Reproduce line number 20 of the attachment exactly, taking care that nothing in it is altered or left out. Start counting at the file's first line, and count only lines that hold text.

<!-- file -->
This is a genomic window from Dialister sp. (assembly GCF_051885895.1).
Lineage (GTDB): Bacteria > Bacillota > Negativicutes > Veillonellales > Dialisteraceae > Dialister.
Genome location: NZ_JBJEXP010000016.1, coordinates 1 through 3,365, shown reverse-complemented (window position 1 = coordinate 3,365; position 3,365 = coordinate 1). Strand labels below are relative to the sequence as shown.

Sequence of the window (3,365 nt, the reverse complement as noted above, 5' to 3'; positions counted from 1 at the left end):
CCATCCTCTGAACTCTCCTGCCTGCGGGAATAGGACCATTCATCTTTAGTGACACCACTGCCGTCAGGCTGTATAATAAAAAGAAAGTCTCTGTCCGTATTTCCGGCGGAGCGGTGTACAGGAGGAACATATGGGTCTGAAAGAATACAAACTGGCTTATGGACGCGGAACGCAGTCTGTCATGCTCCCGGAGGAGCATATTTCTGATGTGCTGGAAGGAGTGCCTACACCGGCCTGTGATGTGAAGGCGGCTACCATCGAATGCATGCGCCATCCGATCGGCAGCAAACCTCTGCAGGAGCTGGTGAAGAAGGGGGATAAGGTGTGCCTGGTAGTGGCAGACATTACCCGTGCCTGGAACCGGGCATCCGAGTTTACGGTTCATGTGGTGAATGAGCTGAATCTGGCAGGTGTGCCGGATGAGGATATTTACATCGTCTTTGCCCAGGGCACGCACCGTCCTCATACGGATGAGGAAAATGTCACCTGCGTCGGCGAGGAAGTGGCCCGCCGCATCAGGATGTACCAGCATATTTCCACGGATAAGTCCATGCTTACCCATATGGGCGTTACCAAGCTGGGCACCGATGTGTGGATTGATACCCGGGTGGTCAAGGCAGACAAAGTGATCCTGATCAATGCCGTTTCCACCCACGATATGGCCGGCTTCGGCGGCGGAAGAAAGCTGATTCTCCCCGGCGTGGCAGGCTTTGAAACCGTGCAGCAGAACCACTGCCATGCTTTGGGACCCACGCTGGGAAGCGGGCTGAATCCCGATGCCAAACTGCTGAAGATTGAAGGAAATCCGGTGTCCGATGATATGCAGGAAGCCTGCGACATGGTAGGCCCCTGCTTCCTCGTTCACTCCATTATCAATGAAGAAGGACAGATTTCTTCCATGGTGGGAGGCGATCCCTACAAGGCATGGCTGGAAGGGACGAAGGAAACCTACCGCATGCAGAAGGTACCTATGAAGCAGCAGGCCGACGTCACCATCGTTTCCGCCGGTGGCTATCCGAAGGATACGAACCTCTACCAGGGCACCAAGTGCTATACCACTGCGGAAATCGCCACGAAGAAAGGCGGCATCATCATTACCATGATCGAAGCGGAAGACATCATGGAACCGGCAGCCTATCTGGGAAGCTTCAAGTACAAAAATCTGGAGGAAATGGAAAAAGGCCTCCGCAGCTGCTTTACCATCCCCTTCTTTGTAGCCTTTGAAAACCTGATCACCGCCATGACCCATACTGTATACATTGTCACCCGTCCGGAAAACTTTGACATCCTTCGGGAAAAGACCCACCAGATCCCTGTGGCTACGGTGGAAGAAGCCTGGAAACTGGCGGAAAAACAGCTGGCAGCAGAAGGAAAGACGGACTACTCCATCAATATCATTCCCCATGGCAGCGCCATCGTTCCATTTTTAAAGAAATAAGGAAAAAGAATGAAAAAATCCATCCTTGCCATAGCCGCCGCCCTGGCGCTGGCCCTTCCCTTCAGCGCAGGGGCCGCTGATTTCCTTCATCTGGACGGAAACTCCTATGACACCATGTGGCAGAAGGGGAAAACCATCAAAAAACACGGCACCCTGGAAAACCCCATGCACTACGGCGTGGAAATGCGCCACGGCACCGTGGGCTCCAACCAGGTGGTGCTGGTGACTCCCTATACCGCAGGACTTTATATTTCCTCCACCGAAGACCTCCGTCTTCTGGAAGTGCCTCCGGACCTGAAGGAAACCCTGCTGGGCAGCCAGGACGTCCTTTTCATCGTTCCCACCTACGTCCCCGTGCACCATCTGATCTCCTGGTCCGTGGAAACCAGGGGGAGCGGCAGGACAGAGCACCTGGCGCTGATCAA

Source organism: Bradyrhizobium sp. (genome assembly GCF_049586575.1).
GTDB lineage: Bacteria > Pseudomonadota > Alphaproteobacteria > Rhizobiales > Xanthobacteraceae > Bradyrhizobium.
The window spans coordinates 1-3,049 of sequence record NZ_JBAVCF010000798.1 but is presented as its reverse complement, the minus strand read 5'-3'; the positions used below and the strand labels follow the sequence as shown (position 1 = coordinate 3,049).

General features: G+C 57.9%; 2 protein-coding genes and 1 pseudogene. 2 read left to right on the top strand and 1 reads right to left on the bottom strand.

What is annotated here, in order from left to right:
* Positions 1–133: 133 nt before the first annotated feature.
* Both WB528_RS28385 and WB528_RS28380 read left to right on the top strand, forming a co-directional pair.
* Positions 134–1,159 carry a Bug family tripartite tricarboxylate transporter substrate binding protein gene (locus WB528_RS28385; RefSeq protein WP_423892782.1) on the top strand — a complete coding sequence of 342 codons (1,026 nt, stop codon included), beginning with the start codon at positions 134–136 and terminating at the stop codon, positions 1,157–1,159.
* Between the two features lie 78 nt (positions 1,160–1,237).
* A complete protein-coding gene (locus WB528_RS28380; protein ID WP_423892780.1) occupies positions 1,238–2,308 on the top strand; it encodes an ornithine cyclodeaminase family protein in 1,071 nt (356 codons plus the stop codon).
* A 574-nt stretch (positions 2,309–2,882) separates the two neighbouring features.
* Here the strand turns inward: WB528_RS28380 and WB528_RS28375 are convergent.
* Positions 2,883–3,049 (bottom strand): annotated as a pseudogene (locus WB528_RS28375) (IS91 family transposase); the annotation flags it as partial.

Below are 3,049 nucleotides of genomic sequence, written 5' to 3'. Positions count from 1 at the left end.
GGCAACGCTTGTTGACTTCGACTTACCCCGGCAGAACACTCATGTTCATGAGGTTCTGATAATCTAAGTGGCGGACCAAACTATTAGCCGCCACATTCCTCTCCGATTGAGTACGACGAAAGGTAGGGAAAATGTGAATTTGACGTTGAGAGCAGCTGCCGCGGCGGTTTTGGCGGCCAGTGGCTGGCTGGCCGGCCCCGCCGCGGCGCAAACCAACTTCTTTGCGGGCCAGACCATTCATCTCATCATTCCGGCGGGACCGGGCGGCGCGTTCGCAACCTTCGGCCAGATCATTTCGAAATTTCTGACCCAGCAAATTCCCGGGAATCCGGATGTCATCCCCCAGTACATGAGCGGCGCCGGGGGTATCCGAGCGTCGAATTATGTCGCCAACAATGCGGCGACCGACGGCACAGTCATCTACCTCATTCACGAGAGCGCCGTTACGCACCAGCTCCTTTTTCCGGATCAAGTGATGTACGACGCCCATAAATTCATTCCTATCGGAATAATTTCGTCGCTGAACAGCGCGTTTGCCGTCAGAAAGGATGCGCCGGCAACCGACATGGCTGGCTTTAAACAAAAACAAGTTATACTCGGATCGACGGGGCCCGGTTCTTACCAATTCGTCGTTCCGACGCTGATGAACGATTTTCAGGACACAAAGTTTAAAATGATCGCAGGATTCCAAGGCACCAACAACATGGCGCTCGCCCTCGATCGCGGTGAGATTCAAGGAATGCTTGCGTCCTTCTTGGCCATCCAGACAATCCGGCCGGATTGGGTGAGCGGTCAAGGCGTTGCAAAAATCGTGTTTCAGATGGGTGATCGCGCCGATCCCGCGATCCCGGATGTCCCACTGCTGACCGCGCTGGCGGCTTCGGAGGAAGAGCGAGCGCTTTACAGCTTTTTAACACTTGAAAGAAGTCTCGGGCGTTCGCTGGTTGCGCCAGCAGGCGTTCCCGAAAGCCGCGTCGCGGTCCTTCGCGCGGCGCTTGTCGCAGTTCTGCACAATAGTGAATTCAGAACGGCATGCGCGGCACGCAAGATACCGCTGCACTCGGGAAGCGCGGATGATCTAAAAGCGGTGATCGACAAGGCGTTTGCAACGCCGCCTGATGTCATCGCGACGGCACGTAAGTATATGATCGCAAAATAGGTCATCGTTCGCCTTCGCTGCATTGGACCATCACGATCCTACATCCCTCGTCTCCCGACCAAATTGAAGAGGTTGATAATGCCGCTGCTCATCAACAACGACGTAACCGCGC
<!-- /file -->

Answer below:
GGCAACGCTTGTTGACTTCGACTTACCCCGGCAGAACACTCATGTTCATGAGGTTCTGATAATCTAAGTGGCGGACCAAACTATTAGCCGCCACATTCCTCTCCGATTGAGTACGACGAAAGGTAGGGAAAATGTGAATTTGACGTTGAGAGCAGCTGCCGCGGCGGTTTTGGCGGCCAGTGGCTGGCTGGCCGGCCCCGCCGCGGCGCAAACCAACTTCTTTGCGGGCCAGACCATTCATCTCATCATTCCGGCGGGACCGGGCGGCGCGTTCGCAACCTTCGGCCAGATCATTTCGAAATTTCTGACCCAGCAAATTCCCGGGAATCCGGATGTCATCCCCCAGTACATGAGCGGCGCCGGGGGTATCCGAGCGTCGAATTATGTCGCCAACAATGCGGCGACCGACGGCACAGTCATCTACCTCATTCACGAGAGCGCCGTTACGCACCAGCTCCTTTTTCCGGATCAAGTGATGTACGACGCCCATAAATTCATTCCTATCGGAATAATTTCGTCGCTGAACAGCGCGTTTGCCGTCAGAAAGGATGCGCCGGCAACCGACATGGCTGGCTTTAAACAAAAACAAGTTATACTCGGATCGACGGGGCCCGGTTCTTACCAATTCGTCGTTCCGACGCTGATGAACGATTTTCAGGACACAAAGTTTAAAATGATCGCAGGATTCCAAGGCACCAACAACATGGCGCTCGCCCTCGATCGCGGTGAGATTCAAGGAATGCTTGCGTCCTTCTTGGCCATCCAGACAATCCGGCCGGATTGGGTGAGCGGTCAAGGCGTTGCAAAAATCGTGTTTCAGATGGGTGATCGCGCCGATCCCGCGATCCCGGATGTCCCACTGCTGACCGCGCTGGCGGCTTCGGAGGAAGAGCGAGCGCTTTACAGCTTTTTAACACTTGAAAGAAGTCTCGGGCGTTCGCTGGTTGCGCCAGCAGGCGTTCCCGAAAGCCGCGTCGCGGTCCTTCGCGCGGCGCTTGTCGCAGTTCTGCACAATAGTGAATTCAGAACGGCATGCGCGGCACGCAAGATACCGCTGCACTCGGGAAGCGCGGATGATCTAAAAGCGGTGATCGACAAGGCGTTTGCAACGCCGCCTGATGTCATCGCGACGGCACGTAAGTATATGATCGCAAAATAGGTCATCGTTCGCCTTCGCTGCATTGGACCATCACGATCCTACATCCCTCGTCTCCCGACCAAATTGAAGAGGTTGATAATGCCGCTGCTCATCAACAACGACGTAACCGCGC